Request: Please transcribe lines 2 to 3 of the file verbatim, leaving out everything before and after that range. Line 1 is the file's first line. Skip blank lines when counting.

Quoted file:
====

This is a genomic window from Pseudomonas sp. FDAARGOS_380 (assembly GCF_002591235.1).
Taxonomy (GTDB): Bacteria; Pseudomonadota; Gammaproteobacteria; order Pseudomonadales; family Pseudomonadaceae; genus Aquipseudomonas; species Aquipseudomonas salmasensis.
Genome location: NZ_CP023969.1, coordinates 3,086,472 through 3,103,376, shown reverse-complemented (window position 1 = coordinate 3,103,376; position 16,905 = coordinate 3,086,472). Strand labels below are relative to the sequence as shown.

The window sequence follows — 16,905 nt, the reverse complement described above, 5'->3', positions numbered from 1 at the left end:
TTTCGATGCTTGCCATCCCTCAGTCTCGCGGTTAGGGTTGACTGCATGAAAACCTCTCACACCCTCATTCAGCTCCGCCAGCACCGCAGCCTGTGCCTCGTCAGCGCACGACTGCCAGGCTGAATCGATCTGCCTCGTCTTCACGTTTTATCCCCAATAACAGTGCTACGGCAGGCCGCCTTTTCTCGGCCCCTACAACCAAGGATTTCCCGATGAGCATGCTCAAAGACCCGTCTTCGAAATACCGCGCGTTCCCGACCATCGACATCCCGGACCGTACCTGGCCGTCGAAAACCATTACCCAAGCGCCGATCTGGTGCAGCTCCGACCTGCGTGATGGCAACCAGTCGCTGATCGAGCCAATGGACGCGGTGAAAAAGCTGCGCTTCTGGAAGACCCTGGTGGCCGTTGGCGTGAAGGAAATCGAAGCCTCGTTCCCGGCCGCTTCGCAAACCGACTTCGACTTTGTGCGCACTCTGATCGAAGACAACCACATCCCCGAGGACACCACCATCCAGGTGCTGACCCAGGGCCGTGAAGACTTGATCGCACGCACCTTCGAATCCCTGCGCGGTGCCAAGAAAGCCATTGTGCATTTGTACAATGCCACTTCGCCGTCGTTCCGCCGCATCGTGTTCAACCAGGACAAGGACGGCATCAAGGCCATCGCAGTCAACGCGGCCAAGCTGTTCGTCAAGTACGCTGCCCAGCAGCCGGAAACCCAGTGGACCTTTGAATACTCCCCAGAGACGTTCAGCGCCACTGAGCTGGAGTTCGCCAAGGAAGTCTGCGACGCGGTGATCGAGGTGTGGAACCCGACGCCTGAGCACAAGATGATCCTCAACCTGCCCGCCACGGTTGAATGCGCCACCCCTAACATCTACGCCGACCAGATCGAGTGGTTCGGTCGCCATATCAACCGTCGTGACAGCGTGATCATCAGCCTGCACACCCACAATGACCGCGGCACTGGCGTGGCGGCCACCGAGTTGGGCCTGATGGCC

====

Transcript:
Taxonomy (GTDB): Bacteria; Pseudomonadota; Gammaproteobacteria; order Pseudomonadales; family Pseudomonadaceae; genus Aquipseudomonas; species Aquipseudomonas salmasensis.
Genome location: NZ_CP023969.1, coordinates 3,086,472 through 3,103,376, shown reverse-complemented (window position 1 = coordinate 3,103,376; position 16,905 = coordinate 3,086,472). Strand labels below are relative to the sequence as shown.